Prof. Herman H. J. ten Kate, of the University of Twente, to Receive Prestigious
IEEE Award in Applied Superconductivity
For Immediate Release
Prof. Herman H. J. ten Kate, Extraordinary Professor of Industrial Applications of Superconductivity of the Faculty of Science and Technology, University of Twente, Enschede, The Netherlands, and the ATLAS Magnet System Project Leader at CERN (the European Organization for Nuclear Research) in Geneva Switzerland, has been selected by the Council of Superconductivity of the Institute of Electrical and Electronics Engineers (IEEE) to receive the “IEEE Award for Continuing and Significant Contributions in the Field of Applied Superconductivity” for his many contributions to the use of high field superconducting magnets in high energy physics experiments especially for his technical and managerial leadership in the constructions and operation of the ATLAS magnet for the Large Hadron Collider at CERN. The Award will be presented to Prof. Ten Kate on July 15, 2013 during the Opening Session of the 23rd International Conference on Magnet Technology (MT-23) which will be held at the Westin Copley Place Hotel in Boston MA. The Award consists of an engraved plaque, an honorarium of 5,000 US Dollars and an inscribed medallion made of niobium, the metal most commonly used in superconductor applications.
The citation associated with the Award recognizes Prof. Ten Kate for his contributions to the field of applied superconductivity, in particular, for his pioneering work in the construction of the first full-size accelerator dipole magnet employing Nb3Sn wire, operating above 11 tesla, his technical and managerial leadership in the design, construction, commissioning and operation of the ATLAS Superconducting Magnet System for the LHC at CERN, and for training numerous young engineers and scientists on technical superconductors and their application in magnet systems.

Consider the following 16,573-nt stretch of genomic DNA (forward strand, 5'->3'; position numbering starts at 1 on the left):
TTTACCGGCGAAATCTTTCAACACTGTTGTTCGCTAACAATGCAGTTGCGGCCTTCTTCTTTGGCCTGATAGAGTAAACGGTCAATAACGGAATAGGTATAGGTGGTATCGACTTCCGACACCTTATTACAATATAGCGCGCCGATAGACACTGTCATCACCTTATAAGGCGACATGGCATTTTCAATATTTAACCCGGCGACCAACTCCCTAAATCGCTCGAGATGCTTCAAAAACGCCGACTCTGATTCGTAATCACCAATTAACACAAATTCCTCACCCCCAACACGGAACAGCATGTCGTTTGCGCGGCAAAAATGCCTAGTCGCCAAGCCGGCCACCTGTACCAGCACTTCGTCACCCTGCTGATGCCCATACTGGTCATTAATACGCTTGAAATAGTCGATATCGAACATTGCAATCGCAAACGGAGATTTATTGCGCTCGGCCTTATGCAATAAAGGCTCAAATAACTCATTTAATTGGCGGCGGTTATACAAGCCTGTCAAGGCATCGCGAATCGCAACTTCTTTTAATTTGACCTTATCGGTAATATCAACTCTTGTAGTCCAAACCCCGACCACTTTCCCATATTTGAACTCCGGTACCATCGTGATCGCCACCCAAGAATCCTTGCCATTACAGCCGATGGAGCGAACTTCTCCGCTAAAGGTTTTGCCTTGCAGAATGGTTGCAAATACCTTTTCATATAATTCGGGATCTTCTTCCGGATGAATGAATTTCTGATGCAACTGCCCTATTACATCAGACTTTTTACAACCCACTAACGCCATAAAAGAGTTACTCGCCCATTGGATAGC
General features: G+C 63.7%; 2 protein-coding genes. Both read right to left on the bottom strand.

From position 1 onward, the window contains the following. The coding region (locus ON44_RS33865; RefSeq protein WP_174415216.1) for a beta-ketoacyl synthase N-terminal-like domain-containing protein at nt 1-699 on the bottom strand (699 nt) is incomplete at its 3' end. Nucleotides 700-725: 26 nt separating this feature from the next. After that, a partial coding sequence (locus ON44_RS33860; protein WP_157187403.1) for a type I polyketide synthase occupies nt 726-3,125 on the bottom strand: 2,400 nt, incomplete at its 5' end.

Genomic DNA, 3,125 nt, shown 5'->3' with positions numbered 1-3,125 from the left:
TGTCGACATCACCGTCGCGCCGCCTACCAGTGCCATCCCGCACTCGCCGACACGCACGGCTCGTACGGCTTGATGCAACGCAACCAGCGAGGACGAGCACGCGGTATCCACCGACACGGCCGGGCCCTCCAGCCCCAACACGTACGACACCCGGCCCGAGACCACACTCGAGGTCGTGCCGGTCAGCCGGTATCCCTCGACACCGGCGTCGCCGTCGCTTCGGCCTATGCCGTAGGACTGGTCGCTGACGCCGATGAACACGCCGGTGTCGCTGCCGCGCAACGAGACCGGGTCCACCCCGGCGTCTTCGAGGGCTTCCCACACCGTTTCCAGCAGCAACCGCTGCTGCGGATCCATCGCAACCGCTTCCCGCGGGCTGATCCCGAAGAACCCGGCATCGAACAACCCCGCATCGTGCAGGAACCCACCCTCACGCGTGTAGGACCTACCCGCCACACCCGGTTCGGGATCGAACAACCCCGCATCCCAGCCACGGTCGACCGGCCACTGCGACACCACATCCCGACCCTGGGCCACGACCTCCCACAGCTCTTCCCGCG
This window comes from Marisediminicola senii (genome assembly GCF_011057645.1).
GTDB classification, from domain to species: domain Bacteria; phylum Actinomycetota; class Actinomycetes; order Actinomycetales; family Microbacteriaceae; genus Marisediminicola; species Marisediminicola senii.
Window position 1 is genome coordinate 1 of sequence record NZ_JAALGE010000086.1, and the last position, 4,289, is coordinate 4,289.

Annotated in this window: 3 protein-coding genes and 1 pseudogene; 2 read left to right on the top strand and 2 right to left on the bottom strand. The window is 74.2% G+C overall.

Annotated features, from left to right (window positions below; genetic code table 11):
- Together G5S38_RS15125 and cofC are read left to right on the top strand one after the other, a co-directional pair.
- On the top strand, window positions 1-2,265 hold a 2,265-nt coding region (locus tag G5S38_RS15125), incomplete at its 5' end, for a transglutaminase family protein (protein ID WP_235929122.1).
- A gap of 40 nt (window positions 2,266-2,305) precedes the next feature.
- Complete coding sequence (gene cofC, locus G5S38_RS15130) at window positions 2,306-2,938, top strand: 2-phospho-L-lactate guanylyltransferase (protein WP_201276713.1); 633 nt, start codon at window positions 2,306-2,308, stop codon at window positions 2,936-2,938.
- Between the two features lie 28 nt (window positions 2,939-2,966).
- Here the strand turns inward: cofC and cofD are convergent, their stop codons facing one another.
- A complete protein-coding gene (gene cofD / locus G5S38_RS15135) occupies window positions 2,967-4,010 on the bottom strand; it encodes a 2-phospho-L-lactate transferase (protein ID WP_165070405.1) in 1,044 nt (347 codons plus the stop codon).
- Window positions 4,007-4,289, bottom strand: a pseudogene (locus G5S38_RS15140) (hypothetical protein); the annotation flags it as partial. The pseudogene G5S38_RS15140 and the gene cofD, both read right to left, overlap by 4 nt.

Prof. Ten Kate received his Bachelor degree from the University of Twente in 1976, his M.Sc. degree in Applied Physics and Superconductivity in 1980 (for research on superconducting switches and transformers) and his Ph.D. degree for thesis research on ‘Superconducting Rectifiers” in 1985. IN 1985 he became an assistant professor at the University of Twente and, was the leader of the High Current Superconductivity Group from 1991 though 1996.
In 1997, Prof Ten Kate was appointed to a special chair as Extraordinary Professor for Industrial Applications of Superconductivity. IN 1996 he accepted a joint appointment at CERN where he worked on a number of projects developing high performance, high field superconducting magnets for particle accelerator applications as a staff member of the Physics Department and became the ATLAS Magnet Systems Project Leader. The ATLAS Magnet system is the largest superconducting magnet system built for particle accelerator applications and played a critical role on the recent discovery of the Higgs boson. Currently, Prof Ten Kate retains both appointments at CERN and the University of Twente.
The IEEE Award for Continuing and Significant Contributions in the Field of Applied Superconductivity for large-scale applications has been presented to a total of 17 individuals during the past 14 years, since the Award was established. Within the applied superconductivity community worldwide, this Award is considered the premier award for the recognition of technical contributions in the field.
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For Additional Information, contact:
Dr. Martin Nisenoff
Vice President, Awards and Recognition
IEEE Council on Superconductivity
1201 Yale Place Suite #1004
Minneapolis MN 55403-1958 USA
Phone: 1 + (612) 333 - 0338